Acacia auriculiformis (Fabaceae), Auri Seed
Seed from the Kew Millennium Seed Bank collection at Wakehurst, outside London in the UK.
Acacia auriculiformis (Fabaceae), commonly known as Auri, Earleaf acacia, Earpod wattle, Northern black wattle, Papuan wattle, Tan wattle, is a fast-growing, crooked, gnarly and thorny tree in the family Fabaceae. It is native to Australia, Indonesia, and Papua New Guinea. It grows up to 30m tall. Acacia auriculiformis has about 47 000 seeds/kg. This plant is raised as an ornamental plant, as a shade tree and it is also raised on plantations for fuelwood throughout southeast Asia Oceana and in Sudan. Its wood is good for making paper, furniture and tools. It contains tannin useful in animal hide tanning. [from Wikipedia; http://en.wikipedia.org/wiki/Acacia_auriculiformis]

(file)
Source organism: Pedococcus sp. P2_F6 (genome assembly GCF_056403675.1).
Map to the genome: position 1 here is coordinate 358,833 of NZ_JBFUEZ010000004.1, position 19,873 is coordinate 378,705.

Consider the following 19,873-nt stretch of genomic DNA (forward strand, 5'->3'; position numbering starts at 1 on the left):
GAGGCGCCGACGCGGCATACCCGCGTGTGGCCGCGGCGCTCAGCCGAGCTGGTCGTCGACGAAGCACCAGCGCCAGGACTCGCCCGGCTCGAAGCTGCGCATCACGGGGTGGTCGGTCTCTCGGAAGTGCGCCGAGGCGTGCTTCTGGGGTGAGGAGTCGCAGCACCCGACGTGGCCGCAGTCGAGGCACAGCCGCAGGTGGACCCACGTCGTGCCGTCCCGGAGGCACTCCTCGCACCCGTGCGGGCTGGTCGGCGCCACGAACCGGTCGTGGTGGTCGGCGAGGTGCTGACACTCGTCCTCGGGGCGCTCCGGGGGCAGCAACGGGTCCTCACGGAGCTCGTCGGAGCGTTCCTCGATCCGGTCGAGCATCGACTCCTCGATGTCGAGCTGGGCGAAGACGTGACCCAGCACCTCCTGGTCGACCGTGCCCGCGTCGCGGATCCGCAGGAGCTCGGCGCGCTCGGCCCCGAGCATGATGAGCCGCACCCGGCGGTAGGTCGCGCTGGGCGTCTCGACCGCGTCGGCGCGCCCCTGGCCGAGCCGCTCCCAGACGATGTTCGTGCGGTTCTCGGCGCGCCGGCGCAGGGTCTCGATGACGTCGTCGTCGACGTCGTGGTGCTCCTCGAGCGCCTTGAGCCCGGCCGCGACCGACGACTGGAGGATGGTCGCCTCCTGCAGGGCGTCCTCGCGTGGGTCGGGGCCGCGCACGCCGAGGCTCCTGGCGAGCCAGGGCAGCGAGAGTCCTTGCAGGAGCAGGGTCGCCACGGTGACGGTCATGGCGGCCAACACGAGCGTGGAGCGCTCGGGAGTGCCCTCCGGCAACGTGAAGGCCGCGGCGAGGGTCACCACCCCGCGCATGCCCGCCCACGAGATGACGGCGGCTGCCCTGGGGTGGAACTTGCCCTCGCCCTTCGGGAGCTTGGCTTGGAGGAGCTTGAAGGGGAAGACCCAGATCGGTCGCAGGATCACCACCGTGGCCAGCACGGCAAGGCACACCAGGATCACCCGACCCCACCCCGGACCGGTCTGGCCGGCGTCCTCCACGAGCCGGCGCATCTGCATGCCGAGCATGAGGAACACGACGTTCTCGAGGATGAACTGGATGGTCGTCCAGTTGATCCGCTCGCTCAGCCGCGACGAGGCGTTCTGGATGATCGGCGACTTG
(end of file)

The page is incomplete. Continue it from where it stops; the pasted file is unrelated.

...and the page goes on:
http://www.worldagroforestrycentre.org/sea/Products/AFDbases/af/asp/SpeciesInfo.asp?SpID=10: Products: Fodder: Not widely used as fodder, but in India 1-year-old plantations are browsed by cattle. Apiculture: The flowers are a source of pollen for honey production. Fuel: A major source of firewood, its dense wood and high energy (calorific value of 4500-4900 kcal/kg) contribute to its popularity. It provides very good charcoal that glows well with little smoke and does not spark. Fibre: The wood is extensively used for paper pulp. Plantation-grown trees have been found promising for the production of unbleached kraft pulp and high-quality, neutral, sulphite semi-chemical pulp. Large-scale plantations have already been established, as in Kerala, India, for the production of pulp. Timber: T